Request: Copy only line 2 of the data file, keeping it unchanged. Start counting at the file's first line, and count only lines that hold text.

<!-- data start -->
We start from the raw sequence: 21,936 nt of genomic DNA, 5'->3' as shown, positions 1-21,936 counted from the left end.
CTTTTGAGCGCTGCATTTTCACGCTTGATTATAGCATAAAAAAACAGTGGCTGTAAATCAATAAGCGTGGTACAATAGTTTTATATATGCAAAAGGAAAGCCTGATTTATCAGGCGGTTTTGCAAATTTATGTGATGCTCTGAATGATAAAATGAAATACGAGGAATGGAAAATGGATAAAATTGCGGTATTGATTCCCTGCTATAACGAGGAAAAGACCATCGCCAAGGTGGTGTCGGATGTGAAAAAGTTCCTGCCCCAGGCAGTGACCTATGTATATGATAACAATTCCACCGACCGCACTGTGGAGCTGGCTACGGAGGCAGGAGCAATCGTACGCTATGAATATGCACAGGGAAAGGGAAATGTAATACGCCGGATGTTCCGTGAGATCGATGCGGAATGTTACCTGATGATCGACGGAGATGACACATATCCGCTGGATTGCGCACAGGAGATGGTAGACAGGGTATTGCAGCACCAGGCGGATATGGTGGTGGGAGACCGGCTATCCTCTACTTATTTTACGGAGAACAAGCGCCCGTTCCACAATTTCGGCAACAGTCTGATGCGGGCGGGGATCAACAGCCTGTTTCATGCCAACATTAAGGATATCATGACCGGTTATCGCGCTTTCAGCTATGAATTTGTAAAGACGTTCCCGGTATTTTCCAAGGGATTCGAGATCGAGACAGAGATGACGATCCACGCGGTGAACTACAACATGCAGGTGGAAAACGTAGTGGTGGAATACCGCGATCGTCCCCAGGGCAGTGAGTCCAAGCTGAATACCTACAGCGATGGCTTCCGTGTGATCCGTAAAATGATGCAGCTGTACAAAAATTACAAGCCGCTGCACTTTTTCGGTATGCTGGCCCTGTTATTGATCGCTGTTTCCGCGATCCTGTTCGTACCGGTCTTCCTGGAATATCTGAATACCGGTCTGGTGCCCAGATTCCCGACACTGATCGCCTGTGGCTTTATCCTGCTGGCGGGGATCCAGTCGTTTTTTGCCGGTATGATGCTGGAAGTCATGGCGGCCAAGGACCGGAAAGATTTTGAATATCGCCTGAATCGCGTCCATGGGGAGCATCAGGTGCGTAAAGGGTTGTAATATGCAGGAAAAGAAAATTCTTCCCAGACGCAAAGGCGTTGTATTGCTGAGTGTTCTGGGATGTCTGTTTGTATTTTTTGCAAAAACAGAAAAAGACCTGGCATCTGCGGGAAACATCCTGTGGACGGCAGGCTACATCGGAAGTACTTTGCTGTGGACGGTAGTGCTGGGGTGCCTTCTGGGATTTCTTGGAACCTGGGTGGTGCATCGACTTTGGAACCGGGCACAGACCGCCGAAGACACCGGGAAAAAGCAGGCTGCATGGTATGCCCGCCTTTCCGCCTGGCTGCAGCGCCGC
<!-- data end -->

CTTTTGAGCGCTGCATTTTCACGCTTGATTATAGCATAAAAAAACAGTGGCTGTAAATCAATAAGCGTGGTACAATAGTTTTATATATGCAAAAGGAAAGCCTGATTTATCAGGCGGTTTTGCAAATTTATGTGATGCTCTGAATGATAAAATGAAATACGAGGAATGGAAAATGGATAAAATTGCGGTATTGATTCCCTGCTATAACGAGGAAAAGACCATCGCCAAGGTGGTGTCGGATGTGAAAAAGTTCCTGCCCCAGGCAGTGACCTATGTATATGATAACAATTCCACCGACCGCACTGTGGAGCTGGCTACGGAGGCAGGAGCAATCGTACGCTATGAATATGCACAGGGAAAGGGAAATGTAATACGCCGGATGTTCCGTGAGATCGATGCGGAATGTTACCTGATGATCGACGGAGATGACACATATCCGCTGGATTGCGCACAGGAGATGGTAGACAGGGTATTGCAGCACCAGGCGGATATGGTGGTGGGAGACCGGCTATCCTCTACTTATTTTACGGAGAACAAGCGCCCGTTCCACAATTTCGGCAACAGTCTGATGCGGGCGGGGATCAACAGCCTGTTTCATGCCAACATTAAGGATATCATGACCGGTTATCGCGCTTTCAGCTATGAATTTGTAAAGACGTTCCCGGTATTTTCCAAGGGATTCGAGATCGAGACAGAGATGACGATCCACGCGGTGAACTACAACATGCAGGTGGAAAACGTAGTGGTGGAATACCGCGATCGTCCCCAGGGCAGTGAGTCCAAGCTGAATACCTACAGCGATGGCTTCCGTGTGATCCGTAAAATGATGCAGCTGTACAAAAATTACAAGCCGCTGCACTTTTTCGGTATGCTGGCCCTGTTATTGATCGCTGTTTCCGCGATCCTGTTCGTACCGGTCTTCCTGGAATATCTGAATACCGGTCTGGTGCCCAGATTCCCGACACTGATCGCCTGTGGCTTTATCCTGCTGGCGGGGATCCAGTCGTTTTTTGCCGGTATGATGCTGGAAGTCATGGCGGCCAAGGACCGGAAAGATTTTGAATATCGCCTGAATCGCGTCCATGGGGAGCATCAGGTGCGTAAAGGGTTGTAATATGCAGGAAAAGAAAATTCTTCCCAGACGCAAAGGCGTTGTATTGCTGAGTGTTCTGGGATGTCTGTTTGTATTTTTTGCAAAAACAGAAAAAGACCTGGCATCTGCGGGAAACATCCTGTGGACGGCAGGCTACATCGGAAGTACTTTGCTGTGGACGGTAGTGCTGGGGTGCCTTCTGGGATTTCTTGGAACCTGGGTGGTGCATCGACTTTGGAACCGGGCACAGACCGCCGAAGACACCGGGAAAAAGCAGGCTGCATGGTATGCCCGCCTTTCCGCCTGGCTGCAGCGCCGC